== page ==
Asteroid Mining–Not as Crazy as It Sounds

Kirsten Johanson, MJLST Staff Member

Over the last few years, companies and private individuals have fully embraced novel space activities. Felix Baumgarner completed a space jump with the Red Bull Stratos making him the first human to break the sound barrier without any engine power. SpaceX developed the first reusable rocket, the Grasshopper, and was the first private company to deliver a shipment to the International Space Station. Recently, for the first time in history, the European Space Agency’s Rosetta mission successfully landed its space probe, Philae, on a comet. All of these ventures pushed the boundaries of space exploration beyond limits previously imagined and all indications are that such ventures will continue. One such undertaking is the concept of asteroid mining.

Asteroid mining is exactly what it sounds like–humans landing equipment on asteroids (and other celestial bodies) and mining for the minerals that exist on such bodies. This concept might seem far-fetched but, in reality, it is a serious topic of debate primarily because of the usefulness of the minerals that exist in the crust of asteroids. NASA has released an estimate “that the mineral wealth resident in the belt of asteroids between the orbits of Mars and Jupiter would be equivalent to about 100 billion dollars for every person on Earth today.” The reason such minerals are so valuable is because of their potential usefulness in “developing the space structures and in generating the rocket fuel that will be required to explore and colonize our solar system in the twenty-first century.”

Today, the physical process of actually mining these minerals is still not cost-effective. As a result, the bigger debate on this issue is currently over the legal implications of mining these minerals and returning them to earth. In space, no single country’s laws apply but, in 1967, over one hundred countries signed the United Nations’ Outer Space Treaty of 1967. This treaty is the current law governing space and it prevents the appropriation of outer space or any celestial body in space by any nation in its space explorations. While this law unequivocally applies to sovereign nations, the recent dispute is over the extension of this treaty to private companies participating in asteroid mining. If it does not, companies like Deep Space Industries, Planetary Resources, SpaceX, or other private players in the space exploration field could begin developing mining procedures that would give them rights to any mined asteroid minerals. However, if it does extend to private companies, this opportunity will likely die before it gets started.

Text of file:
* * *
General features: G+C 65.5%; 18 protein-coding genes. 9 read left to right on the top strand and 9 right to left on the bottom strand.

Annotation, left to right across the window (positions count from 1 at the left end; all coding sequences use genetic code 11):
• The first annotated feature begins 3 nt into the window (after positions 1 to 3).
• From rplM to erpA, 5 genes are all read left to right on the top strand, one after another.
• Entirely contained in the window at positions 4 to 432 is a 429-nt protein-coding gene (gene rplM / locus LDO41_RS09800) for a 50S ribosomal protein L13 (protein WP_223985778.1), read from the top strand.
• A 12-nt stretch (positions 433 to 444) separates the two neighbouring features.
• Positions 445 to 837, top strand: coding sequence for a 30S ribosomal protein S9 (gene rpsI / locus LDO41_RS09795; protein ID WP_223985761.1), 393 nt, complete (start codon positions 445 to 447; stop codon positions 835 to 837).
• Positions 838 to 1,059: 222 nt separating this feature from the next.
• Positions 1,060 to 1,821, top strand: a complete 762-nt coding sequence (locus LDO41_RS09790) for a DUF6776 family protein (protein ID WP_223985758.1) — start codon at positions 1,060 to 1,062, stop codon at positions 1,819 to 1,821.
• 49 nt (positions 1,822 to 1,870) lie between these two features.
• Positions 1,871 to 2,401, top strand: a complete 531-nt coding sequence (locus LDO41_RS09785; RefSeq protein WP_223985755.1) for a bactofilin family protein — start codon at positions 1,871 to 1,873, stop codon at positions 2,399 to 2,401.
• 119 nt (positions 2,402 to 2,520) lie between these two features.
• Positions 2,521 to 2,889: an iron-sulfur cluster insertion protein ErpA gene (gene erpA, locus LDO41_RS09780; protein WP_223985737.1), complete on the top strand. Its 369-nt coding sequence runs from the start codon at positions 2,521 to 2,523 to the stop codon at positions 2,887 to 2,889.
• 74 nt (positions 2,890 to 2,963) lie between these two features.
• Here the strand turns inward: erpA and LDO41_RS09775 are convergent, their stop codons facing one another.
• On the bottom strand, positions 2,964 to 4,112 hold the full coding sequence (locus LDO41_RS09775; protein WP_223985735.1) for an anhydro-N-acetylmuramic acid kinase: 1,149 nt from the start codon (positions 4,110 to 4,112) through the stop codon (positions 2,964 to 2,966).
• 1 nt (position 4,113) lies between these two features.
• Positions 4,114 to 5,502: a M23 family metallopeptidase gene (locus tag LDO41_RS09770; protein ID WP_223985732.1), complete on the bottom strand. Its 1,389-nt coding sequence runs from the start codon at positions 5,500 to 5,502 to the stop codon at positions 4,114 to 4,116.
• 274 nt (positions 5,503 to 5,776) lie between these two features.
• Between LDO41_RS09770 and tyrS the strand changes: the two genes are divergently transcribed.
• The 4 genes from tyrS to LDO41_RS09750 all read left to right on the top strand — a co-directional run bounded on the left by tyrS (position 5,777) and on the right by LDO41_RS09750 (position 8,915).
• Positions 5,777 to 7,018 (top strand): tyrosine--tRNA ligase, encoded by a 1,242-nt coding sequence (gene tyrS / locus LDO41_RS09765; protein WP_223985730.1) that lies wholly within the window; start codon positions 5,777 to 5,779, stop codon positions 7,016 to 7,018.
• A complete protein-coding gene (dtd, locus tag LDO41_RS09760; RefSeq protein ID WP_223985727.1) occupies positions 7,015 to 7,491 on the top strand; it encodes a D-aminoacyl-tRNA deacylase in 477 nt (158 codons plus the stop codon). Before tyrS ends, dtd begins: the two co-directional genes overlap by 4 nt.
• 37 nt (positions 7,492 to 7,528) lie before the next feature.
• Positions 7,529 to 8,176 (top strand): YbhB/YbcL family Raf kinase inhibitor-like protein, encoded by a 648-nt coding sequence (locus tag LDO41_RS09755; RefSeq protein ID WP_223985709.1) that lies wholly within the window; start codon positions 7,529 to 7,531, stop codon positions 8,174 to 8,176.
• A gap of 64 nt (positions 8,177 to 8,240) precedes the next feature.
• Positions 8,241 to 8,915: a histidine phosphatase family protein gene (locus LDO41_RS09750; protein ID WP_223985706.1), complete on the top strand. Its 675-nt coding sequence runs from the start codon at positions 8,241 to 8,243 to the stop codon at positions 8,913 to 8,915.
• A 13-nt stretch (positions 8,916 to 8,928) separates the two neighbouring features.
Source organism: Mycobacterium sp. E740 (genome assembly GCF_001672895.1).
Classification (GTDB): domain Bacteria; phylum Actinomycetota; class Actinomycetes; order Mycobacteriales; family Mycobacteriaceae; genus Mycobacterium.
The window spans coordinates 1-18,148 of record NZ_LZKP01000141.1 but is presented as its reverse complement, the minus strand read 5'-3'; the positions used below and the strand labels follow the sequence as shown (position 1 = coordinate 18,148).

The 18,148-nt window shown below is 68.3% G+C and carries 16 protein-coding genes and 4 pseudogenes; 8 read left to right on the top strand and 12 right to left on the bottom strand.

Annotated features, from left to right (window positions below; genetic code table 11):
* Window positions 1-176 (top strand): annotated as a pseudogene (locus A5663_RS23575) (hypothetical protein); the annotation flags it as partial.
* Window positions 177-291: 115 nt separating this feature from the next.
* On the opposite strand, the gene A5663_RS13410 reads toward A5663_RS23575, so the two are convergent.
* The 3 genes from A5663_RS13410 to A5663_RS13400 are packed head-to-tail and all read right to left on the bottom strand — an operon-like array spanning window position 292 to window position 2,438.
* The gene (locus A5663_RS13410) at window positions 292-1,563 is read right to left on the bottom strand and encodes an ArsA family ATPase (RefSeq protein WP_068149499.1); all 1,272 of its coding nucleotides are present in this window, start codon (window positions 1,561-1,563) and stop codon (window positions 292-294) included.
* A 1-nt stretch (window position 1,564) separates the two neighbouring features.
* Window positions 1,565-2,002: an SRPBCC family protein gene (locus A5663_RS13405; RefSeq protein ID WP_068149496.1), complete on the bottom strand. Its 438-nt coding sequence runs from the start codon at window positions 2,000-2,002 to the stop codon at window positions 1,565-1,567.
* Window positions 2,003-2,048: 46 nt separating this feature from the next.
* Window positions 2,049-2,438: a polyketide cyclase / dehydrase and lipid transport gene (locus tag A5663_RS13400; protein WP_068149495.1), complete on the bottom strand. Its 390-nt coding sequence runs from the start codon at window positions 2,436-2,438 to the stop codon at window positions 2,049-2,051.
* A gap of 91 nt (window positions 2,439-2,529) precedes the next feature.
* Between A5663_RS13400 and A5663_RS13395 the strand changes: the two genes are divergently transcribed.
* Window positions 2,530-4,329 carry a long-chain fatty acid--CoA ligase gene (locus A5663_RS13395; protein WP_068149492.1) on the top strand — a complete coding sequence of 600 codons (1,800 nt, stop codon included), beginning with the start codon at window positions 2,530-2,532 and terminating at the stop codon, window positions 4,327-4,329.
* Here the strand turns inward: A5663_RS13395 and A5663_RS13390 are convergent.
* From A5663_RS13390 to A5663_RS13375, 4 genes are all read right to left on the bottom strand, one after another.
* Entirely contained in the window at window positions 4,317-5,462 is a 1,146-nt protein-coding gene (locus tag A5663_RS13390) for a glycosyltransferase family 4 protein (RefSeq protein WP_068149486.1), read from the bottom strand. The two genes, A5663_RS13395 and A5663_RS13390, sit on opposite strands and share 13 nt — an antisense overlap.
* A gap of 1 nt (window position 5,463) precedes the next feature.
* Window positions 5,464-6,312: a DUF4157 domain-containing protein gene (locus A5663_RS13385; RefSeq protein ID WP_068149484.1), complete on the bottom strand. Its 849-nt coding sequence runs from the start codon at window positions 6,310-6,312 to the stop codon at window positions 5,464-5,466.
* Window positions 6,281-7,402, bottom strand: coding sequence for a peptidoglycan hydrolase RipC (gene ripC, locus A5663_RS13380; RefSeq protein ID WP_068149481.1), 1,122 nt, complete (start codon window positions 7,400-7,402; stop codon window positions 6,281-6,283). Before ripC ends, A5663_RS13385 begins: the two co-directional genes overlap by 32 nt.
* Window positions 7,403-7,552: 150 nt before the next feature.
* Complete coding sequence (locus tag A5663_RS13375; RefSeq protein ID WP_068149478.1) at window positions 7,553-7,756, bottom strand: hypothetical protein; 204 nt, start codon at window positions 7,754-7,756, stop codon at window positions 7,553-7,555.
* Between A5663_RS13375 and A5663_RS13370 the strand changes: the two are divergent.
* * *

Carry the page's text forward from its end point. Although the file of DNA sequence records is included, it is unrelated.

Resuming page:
Many in the public and private sector in the United States are pushing for a narrow application of the law to nations which would leave open a huge industry for private development. In Congress, the American Space Technology for Exploring Resource Opportunities In Deep Space (ASTEROIDS) Act was recently introduced in the House of Representatives to officially clarify the law. The Act states that “[a]ny resources obtained in outer space from an asteroid are the property of the entity that obtained such resources.” This would mean that any asteroid mining company would have unlimited access and appropriation rights over any asteroid materials they mine but not over the asteroid itself.

Proponents of such a reading have introduced various statutory interpretation arguments that get them to this conclusion, but it is still unclear which of these will likely be the winning argument. Or even if there will be a winning argument. While asteroid mining does present significant opportunities well into the future, it is still a long-term venture unlikely to launch anytime soon. As a result, if the ASTEROID Act does find enough support in Congress, that is only the first step. The United States will still have to assert an international position amenable to other countries.

Overall, this Act and the publicity it will need to generate to garner sufficient support of this industry is an important first step but it cannot be the only step. Other countries, particularly the signers of the Outer Space Treaty of 1967, must develop a workable solution to the ownership question of asteroid materials. However, with the potential technological advancements and economic realizations of such an industry, it is unlikely that countries with active space exploration will be opposed. Hopefully, these countries see the development opportunities as outweighing the costs because, if there is wide acceptance, this might be the real start of space development and colonization.